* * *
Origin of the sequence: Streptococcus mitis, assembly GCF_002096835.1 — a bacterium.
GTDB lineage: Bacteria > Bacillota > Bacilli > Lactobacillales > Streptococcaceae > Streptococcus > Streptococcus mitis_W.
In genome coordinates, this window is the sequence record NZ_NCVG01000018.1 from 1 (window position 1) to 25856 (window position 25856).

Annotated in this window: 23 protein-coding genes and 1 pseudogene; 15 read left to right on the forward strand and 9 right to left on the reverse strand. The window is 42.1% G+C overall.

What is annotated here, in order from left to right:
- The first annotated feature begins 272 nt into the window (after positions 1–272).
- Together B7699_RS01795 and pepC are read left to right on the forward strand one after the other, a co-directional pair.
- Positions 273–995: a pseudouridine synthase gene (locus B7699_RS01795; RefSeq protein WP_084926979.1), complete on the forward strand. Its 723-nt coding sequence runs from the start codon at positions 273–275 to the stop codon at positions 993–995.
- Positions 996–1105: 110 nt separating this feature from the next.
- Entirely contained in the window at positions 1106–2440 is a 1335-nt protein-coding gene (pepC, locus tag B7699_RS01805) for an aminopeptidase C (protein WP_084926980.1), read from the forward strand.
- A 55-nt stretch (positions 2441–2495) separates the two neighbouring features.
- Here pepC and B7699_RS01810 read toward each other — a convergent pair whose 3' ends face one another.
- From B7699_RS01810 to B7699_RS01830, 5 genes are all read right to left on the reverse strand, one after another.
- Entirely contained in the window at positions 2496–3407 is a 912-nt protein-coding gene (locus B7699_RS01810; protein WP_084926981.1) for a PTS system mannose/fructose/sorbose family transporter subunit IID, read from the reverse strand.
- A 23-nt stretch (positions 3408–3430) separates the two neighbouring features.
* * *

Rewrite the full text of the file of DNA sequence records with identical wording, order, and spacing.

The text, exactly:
Origin of the sequence: Streptococcus mitis, assembly GCF_002096835.1 — a bacterium.
GTDB lineage: Bacteria > Bacillota > Bacilli > Lactobacillales > Streptococcaceae > Streptococcus > Streptococcus mitis_W.
In genome coordinates, this window is the sequence record NZ_NCVG01000018.1 from 1 (window position 1) to 25856 (window position 25856).

Annotated in this window: 23 protein-coding genes and 1 pseudogene; 15 read left to right on the forward strand and 9 right to left on the reverse strand. The window is 42.1% G+C overall.

What is annotated here, in order from left to right:
- The first annotated feature begins 272 nt into the window (after positions 1–272).
- Together B7699_RS01795 and pepC are read left to right on the forward strand one after the other, a co-directional pair.
- Positions 273–995: a pseudouridine synthase gene (locus B7699_RS01795; RefSeq protein WP_084926979.1), complete on the forward strand. Its 723-nt coding sequence runs from the start codon at positions 273–275 to the stop codon at positions 993–995.
- Positions 996–1105: 110 nt separating this feature from the next.
- Entirely contained in the window at positions 1106–2440 is a 1335-nt protein-coding gene (pepC, locus tag B7699_RS01805) for an aminopeptidase C (protein WP_084926980.1), read from the forward strand.
- A 55-nt stretch (positions 2441–2495) separates the two neighbouring features.
- Here pepC and B7699_RS01810 read toward each other — a convergent pair whose 3' ends face one another.
- From B7699_RS01810 to B7699_RS01830, 5 genes are all read right to left on the reverse strand, one after another.
- Entirely contained in the window at positions 2496–3407 is a 912-nt protein-coding gene (locus B7699_RS01810; protein WP_084926981.1) for a PTS system mannose/fructose/sorbose family transporter subunit IID, read from the reverse strand.
- A 23-nt stretch (positions 3408–3430) separates the two neighbouring features.